- CAT AND MOUSE - It came to pass that Deven was commissioned to hunt down one “El Berengeur”, a criminal, thief and smuggler, rumored to be causing ruckus along imperial trading routes. A five-year game of Cat and Mouse thus ensued, during which Deven ended up falling in love with Gervasi. Although rumour had pegged him a ruthless man, she had found that among the people, he was more so a folk-hero. He tended to only target those who could afford to lose, and gave away almost as much as he took. She ended up joining his crew, and the huntress soon became one of the hunted.
- THE BARENGEUR’S DAUGHTER and THE ARCANE THIEF-
Considering herself to be a businesswoman, Paloma Milagros is one who follows the trades of fortune. She pretty much spent her whole life traveling. Growing up in airships, she knows her way around them quite well. As a small child, moogles were often her playmates. As a young teenager, her mother taught her show to fight, while her father taught her the ways of their trade.
Her mentor growing up was a Bangaa-Ruga named of Griogair--a former monk with a quiet countenance and gentle nature. Framed for a crime he did not commit, he became the target of many a headhunters. His life had been saved by El Berengeur, and in return, he joined the Hume’s clan. Griogair became a close friend of Paloma’s father, and with the merchant's help, he was able to clear his name. However, rather than returning to his former life, he remained among El Berengeur’s crew.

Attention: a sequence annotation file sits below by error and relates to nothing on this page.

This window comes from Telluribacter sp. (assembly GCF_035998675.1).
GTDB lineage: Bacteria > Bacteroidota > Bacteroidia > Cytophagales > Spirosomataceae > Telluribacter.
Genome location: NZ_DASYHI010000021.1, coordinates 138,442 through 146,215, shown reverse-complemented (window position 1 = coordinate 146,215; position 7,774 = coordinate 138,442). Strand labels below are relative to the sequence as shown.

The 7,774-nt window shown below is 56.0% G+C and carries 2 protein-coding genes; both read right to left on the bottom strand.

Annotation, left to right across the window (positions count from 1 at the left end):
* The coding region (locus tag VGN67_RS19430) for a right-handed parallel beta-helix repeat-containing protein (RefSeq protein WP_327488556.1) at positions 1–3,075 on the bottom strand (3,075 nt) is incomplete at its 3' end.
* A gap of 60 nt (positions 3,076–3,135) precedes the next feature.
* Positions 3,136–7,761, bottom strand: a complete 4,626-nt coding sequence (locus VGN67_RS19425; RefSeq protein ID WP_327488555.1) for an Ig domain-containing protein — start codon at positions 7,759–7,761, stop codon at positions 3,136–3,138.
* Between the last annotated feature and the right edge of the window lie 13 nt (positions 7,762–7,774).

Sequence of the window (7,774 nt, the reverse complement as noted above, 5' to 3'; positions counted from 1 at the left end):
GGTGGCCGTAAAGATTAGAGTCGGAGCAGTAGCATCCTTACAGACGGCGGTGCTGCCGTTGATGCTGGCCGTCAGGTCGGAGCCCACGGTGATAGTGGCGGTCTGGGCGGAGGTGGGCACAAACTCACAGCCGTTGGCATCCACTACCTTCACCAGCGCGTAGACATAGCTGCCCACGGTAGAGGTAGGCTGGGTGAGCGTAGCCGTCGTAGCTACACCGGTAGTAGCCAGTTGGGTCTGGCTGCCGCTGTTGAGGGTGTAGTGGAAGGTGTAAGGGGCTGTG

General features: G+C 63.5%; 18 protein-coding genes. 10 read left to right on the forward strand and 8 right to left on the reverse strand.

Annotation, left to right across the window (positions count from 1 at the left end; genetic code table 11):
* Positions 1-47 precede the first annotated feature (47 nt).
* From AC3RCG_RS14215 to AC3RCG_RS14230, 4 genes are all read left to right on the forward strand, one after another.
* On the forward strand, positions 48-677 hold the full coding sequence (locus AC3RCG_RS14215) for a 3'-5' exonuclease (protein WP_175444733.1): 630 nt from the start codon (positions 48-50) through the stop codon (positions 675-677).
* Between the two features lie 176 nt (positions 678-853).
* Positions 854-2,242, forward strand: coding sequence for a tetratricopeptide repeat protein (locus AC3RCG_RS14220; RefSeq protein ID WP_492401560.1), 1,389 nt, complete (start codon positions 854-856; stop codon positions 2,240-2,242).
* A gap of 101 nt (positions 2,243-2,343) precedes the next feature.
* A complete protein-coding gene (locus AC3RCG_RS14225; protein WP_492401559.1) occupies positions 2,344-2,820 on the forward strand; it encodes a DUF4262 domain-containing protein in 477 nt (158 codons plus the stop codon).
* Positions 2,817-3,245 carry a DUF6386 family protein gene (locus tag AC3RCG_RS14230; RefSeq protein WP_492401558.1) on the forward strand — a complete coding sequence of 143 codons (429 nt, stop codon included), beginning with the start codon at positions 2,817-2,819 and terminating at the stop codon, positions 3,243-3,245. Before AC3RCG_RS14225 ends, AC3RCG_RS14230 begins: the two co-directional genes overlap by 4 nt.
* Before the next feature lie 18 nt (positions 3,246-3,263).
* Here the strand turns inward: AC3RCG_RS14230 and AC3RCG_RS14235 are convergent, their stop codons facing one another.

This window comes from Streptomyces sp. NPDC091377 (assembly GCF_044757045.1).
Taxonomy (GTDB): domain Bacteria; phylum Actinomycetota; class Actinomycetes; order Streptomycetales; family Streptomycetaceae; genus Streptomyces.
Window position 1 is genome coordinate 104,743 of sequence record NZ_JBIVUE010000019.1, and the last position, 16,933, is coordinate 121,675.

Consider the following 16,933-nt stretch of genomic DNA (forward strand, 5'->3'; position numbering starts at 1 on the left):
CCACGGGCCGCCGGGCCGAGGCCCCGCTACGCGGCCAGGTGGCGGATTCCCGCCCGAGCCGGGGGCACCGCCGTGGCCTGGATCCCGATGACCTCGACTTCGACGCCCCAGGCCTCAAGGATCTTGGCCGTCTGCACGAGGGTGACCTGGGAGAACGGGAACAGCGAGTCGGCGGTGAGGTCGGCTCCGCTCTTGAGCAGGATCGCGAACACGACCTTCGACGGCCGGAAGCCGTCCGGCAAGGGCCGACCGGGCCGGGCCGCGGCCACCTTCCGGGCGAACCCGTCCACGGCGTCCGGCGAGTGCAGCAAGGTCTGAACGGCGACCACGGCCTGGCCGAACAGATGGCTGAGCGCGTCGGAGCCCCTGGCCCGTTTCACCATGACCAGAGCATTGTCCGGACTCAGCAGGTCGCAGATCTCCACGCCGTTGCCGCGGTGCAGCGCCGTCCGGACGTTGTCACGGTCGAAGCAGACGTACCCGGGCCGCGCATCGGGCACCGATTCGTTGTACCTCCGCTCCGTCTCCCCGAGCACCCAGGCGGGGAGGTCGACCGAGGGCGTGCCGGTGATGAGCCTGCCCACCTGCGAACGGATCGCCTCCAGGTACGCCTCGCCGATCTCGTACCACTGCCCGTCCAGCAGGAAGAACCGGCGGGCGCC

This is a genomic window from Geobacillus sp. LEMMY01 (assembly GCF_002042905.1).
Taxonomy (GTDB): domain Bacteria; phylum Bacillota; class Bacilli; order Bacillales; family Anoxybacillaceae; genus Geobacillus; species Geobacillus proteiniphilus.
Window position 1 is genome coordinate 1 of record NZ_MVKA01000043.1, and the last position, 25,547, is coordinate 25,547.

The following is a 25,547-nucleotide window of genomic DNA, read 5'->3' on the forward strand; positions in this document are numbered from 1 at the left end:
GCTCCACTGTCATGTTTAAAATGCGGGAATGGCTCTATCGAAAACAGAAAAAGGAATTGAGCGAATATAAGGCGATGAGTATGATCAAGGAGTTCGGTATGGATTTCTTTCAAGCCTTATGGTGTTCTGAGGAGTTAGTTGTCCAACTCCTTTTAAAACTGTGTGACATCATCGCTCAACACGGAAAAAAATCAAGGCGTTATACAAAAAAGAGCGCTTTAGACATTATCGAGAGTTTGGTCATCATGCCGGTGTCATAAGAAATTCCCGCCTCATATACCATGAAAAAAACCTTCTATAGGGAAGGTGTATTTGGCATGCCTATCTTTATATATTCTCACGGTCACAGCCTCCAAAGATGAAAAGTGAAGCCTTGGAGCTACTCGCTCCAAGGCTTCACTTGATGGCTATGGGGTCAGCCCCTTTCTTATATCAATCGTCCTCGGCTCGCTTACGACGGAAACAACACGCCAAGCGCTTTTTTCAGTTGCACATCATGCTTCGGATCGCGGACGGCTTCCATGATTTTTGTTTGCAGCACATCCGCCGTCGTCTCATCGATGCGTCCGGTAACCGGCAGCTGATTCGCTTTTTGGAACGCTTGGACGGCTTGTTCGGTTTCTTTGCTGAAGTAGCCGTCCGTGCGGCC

In her late teens, she had started going through a rebellious stage. Growing up as the eldest, responsibility was no stranger to her, no matter how much she would have wanted nothing to do with it. Responsibility to watch her siblings, responsibility to mind her studies, a responsibility to know well on the matters of economics and trade and accounting, a responsibility to make nice with a prospective client’s snot-nosed son who seemed to didn’t want to keep his hands to himself, responsibility to work in her family’s business, responsibility to be prepared to take over when her father retired. it had always been expected that she would take on her father’s business--a business that she wasn’t particularly sure that she wanted a part of, herself. When she was finally of age to start entertaining suitors, started to give not-so-subtle hints that it was high time she start thinking about her future--meaning that she find a husband. She could not well abide these responsibilities any longer.